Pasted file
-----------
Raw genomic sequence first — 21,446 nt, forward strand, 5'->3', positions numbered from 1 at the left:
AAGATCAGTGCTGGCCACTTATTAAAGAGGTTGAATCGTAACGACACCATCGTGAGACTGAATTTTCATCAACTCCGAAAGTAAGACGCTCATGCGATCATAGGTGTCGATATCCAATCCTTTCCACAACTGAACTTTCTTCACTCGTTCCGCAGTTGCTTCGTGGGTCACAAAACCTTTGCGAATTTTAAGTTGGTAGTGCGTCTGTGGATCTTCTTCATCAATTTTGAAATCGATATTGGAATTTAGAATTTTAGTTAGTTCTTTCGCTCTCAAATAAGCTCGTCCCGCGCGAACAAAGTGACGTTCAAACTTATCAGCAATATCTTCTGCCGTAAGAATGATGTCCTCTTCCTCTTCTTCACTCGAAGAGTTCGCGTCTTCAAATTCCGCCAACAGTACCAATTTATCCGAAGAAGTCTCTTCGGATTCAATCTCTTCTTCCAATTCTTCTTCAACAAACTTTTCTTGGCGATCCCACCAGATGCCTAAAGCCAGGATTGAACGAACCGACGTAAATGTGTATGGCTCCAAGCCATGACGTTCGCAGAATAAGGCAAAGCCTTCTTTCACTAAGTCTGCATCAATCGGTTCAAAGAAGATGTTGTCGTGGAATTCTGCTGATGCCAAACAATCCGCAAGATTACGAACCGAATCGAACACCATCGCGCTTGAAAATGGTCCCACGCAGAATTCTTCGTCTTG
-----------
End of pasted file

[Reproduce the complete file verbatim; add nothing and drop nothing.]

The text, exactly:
Raw genomic sequence first — 21,446 nt, forward strand, 5'->3', positions numbered from 1 at the left:
AAGATCAGTGCTGGCCACTTATTAAAGAGGTTGAATCGTAACGACACCATCGTGAGACTGAATTTTCATCAACTCCGAAAGTAAGACGCTCATGCGATCATAGGTGTCGATATCCAATCCTTTCCACAACTGAACTTTCTTCACTCGTTCCGCAGTTGCTTCGTGGGTCACAAAACCTTTGCGAATTTTAAGTTGGTAGTGCGTCTGTGGATCTTCTTCATCAATTTTGAAATCGATATTGGAATTTAGAATTTTAGTTAGTTCTTTCGCTCTCAAATAAGCTCGTCCCGCGCGAACAAAGTGACGTTCAAACTTATCAGCAATATCTTCTGCCGTAAGAATGATGTCCTCTTCCTCTTCTTCACTCGAAGAGTTCGCGTCTTCAAATTCCGCCAACAGTACCAATTTATCCGAAGAAGTCTCTTCGGATTCAATCTCTTCTTCCAATTCTTCTTCAACAAACTTTTCTTGGCGATCCCACCAGATGCCTAAAGCCAGGATTGAACGAACCGACGTAAATGTGTATGGCTCCAAGCCATGACGTTCGCAGAATAAGGCAAAGCCTTCTTTCACTAAGTCTGCATCAATCGGTTCAAAGAAGATGTTGTCGTGGAATTCTGCTGATGCCAAACAATCCGCAAGATTACGAACCGAATCGAACACCATCGCGCTTGAAAATGGTCCCACGCAGAATTCTTCGTCTTG